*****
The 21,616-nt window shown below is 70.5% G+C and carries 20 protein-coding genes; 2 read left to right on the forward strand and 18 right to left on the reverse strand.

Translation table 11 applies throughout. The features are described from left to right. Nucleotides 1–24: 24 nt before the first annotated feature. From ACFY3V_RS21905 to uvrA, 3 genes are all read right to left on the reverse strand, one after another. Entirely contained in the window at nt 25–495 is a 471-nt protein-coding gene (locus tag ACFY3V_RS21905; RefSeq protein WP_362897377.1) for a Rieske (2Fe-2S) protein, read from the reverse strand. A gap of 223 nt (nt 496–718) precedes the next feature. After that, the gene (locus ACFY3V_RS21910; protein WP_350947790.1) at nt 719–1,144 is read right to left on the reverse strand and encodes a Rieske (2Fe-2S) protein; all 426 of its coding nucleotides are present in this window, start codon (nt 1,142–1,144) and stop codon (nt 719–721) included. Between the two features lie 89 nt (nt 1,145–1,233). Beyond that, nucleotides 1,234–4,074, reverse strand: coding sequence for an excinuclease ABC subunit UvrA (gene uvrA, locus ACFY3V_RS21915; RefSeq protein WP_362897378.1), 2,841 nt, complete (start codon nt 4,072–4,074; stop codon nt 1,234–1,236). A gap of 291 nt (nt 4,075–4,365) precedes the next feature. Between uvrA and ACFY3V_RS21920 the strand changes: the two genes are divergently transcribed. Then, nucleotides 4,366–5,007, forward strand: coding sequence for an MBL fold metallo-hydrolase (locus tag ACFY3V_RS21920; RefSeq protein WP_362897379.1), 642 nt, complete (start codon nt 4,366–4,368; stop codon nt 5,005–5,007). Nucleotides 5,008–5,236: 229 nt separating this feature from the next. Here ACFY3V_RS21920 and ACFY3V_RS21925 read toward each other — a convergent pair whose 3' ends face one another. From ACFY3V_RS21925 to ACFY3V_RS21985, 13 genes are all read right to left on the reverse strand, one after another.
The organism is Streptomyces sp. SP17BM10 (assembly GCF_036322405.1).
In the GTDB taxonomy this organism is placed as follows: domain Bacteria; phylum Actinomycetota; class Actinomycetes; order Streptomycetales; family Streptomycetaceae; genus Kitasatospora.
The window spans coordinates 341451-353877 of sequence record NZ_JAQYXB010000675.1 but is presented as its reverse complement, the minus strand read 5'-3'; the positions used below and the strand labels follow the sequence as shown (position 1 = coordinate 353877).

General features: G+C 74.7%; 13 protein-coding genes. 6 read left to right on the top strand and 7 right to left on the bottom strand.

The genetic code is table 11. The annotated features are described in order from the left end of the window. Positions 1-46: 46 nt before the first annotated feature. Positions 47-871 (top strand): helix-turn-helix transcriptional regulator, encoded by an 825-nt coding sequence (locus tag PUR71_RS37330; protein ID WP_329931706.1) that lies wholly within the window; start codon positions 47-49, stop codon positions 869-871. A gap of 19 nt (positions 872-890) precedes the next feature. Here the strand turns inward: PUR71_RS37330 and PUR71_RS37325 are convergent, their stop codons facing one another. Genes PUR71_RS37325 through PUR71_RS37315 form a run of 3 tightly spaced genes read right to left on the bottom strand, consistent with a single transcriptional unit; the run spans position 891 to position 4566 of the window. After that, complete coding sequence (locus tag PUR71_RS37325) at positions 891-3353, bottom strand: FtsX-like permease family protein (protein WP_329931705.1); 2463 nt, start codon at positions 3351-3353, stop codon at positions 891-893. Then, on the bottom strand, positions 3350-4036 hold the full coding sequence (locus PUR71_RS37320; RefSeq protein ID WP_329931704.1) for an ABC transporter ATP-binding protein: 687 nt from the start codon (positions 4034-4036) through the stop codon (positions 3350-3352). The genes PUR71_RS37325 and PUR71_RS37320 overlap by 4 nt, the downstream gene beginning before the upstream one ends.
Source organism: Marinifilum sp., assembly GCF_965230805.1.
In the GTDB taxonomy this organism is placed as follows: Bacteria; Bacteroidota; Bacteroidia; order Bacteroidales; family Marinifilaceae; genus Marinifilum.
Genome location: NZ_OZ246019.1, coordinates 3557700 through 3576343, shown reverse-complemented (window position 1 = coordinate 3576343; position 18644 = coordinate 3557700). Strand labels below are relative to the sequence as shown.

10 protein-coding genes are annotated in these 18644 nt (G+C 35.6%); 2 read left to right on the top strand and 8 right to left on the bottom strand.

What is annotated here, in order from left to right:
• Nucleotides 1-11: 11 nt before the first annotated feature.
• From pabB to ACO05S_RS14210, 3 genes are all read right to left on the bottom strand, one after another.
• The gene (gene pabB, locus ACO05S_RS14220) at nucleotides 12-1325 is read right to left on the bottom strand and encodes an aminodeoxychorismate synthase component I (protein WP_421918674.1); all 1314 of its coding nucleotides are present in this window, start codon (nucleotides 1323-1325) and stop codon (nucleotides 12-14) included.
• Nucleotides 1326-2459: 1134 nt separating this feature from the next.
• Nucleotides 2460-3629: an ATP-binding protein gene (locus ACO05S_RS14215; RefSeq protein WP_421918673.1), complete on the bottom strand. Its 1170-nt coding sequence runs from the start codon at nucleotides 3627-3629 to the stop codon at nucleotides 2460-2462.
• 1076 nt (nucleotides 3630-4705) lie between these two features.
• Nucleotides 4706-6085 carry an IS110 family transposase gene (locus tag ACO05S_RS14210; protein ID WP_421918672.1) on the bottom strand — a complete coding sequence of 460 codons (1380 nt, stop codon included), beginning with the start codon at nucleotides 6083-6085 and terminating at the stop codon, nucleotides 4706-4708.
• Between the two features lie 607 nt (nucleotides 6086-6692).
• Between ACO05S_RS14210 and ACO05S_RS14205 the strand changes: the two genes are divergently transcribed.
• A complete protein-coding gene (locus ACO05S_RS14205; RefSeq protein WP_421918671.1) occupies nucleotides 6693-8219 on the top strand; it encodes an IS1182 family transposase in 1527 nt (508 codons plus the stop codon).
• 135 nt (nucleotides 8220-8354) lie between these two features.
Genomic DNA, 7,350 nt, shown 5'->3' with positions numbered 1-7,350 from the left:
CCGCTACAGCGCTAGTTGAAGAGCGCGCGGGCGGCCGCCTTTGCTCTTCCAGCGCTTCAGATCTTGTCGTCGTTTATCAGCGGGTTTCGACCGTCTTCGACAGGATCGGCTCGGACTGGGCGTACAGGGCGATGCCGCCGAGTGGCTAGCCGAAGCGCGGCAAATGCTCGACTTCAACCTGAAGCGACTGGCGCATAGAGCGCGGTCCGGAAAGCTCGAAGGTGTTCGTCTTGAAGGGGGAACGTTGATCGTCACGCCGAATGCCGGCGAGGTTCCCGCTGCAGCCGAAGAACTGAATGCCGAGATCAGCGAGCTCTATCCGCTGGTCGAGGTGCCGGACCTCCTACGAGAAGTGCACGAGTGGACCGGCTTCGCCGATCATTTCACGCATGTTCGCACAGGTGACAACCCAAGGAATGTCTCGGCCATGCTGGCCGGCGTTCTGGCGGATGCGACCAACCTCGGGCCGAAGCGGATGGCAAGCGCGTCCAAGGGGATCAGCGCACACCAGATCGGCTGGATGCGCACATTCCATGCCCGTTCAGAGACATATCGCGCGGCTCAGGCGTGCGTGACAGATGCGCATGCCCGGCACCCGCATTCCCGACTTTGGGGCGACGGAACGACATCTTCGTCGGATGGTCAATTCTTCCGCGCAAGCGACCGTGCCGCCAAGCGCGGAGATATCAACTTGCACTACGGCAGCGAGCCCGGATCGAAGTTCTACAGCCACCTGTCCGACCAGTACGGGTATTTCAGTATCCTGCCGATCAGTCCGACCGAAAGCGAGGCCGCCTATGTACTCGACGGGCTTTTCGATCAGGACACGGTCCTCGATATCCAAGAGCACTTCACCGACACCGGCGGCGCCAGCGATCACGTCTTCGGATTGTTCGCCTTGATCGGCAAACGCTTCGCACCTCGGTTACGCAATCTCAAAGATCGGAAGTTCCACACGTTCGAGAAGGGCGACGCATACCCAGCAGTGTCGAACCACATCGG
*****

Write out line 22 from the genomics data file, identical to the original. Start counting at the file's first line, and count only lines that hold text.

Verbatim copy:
• A complete protein-coding gene (locus ACO05S_RS14205; RefSeq protein WP_421918671.1) occupies nucleotides 6693-8219 on the top strand; it encodes an IS1182 family transposase in 1527 nt (508 codons plus the stop codon).